Elvis Presley would have been celebrating his 75th birthday today, and even though Elvis died over 30 years ago, fans are celebrating his birthday today with gusto. Graceland has an entire weekend of activities planned for the King's birthday including the opening of a new exhibit, but that isn't the only location Elvis fans are converging to celebrate. Tupelo, Mississippi, Elvis' birthplace, is expecting a swell of visitors to the 15 acres they have made into a museum that includes his childhood home. Folks in Greenwich Village will be serving fried peanut butter with sliced banana sandwiches, and Elvis fan clubs from London to Paris to Tokyo will be hosting birthday events all weekend. In Parkes, New South Wales, Australia, fans are flocking to the annual festival celebrating Elvis' birthday aboard the Elvis Express, a train from Sydney to Parkes dedicated to the event. Activities here include the standard Elvis impersonators as well as impersonators of his wife Priscilla. Ten thousand people are expected to attend this year and while they are there they can enjoy dozens of concerts, Elvis look-a-like contests, an Elvis themed gospel church, and a street parade. For those fans who may want to celebrate with a little less polyester, a little more art - both the Grammy Museum in LA and the National Portrait Gallery are hosting wonderful Elvis exhibitions.

The first link will take users to a piece from the Washington Post that discusses Elvis' birthday and the museum dedicated to him in Tupelo, Mississippi. The second link will take users to an article from Voice of America news that reports on the Elvis celebration happening in Parkes, New South Wales. The third is an interview by the LA Times' Randy Lewis of photographer Al Wertheimer, which discusses the "Elvis at 21" exhibit of his photos currently at the Grammy Museum. The fourth link, also from the LA Times, leads to a selection of Wertheimer's photos from the exhibit. The fifth link will take users to a fun feature from NPR which had staffers choose their favorite Elvis song and describe why they chose that particular song; each NPR staff selection also provides the song in question for the visitor's listening pleasure. The sixth link leads to the homepage for the National Portrait Gallery's "Echoes of Elvis" exhibition, which highlights how the image of Elvis became a visual icon, portrayed in almost every form and medium possible. Last, for those user's who can't attend any of the events celebrating Elvis' birthday, a link to the Pocket Elvis application for their iPhone is provided. This app allows users to choose from more than 150 Elvis phrases performed by Elvis impersonator Mitch Benn.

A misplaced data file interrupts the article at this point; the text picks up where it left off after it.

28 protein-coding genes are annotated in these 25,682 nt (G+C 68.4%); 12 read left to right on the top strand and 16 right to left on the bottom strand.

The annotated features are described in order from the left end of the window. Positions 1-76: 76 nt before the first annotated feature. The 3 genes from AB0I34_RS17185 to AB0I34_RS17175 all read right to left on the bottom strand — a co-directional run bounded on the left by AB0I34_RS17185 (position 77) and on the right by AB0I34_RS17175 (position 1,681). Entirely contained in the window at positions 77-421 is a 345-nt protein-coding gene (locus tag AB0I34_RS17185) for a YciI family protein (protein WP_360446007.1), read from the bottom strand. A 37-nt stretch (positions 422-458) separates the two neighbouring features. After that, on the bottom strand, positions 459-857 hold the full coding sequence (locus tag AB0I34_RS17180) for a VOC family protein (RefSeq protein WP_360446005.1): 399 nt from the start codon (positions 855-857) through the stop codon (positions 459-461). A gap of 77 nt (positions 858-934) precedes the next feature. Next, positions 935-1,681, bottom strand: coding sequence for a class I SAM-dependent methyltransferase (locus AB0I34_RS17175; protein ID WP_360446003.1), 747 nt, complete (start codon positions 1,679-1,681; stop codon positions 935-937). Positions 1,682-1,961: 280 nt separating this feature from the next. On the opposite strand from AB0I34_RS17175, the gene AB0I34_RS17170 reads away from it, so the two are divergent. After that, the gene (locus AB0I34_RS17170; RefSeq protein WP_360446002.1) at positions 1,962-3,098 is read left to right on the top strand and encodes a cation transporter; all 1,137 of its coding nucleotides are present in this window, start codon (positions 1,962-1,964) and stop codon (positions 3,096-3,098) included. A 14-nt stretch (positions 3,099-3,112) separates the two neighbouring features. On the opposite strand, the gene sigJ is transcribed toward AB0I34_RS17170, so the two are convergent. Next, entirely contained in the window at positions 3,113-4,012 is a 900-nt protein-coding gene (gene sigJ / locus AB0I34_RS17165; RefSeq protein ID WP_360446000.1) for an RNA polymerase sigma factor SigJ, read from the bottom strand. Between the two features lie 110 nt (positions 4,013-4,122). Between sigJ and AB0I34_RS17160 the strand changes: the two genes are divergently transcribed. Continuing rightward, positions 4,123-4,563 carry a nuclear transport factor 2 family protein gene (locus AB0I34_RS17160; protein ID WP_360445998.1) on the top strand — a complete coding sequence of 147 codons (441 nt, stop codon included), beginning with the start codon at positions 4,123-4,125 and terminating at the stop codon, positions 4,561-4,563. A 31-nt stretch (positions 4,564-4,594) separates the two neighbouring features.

Below are the copyright statements to be included when reproducing annotations from The Scout Report.

The single phrase below is the copyright notice to be used when reproducing any portion of this report, in any format:

From The Scout Report, Copyright Internet Scout 1994-2010.

The paragraph below is the copyright notice to be used when reproducing the entire report, in any format:

Copyright Internet Scout, 1994-2010. Internet Scout (, located in the Computer Sciences Department of the University of Wisconsin-Madison, provides information about the Internet to the U.S. research and education community under a grant from the National Science Foundation, number NCR-9712163. The Government has certain rights in this material. Permission is granted to make and distribute verbatim copies of the entire Scout Report provided this paragraph, including the copyright notice, are preserved on all copies.

Any opinions, findings, and conclusions or recommendations expressed in this publication are those of the author(s) and do not necessarily reflect the views of the University of Wisconsin-Madison, or the National Science Foundation.

The Scout Report (ISSN 1092-3861) is published weekly by Internet Scout

Internet Scout Team
Max GrinnellEditor
Chanda HaldermanManaging Editor
Edward AlmasyCo-Director
Rachael BowerCo-Director
Andrea CoffinMetadata Specialist
Clay CollinsInternet Cataloger
Emily SchearerInternet Cataloger
Tim BaumgardWeb Developer
Kyle MannaTechnical Specialist
Benjamin YuleTechnical Specialist
Lesley Skousen-ChioAdministrative Support
Debra ShapiroContributor

For information on additional contributors, see the Internet Scout staff page.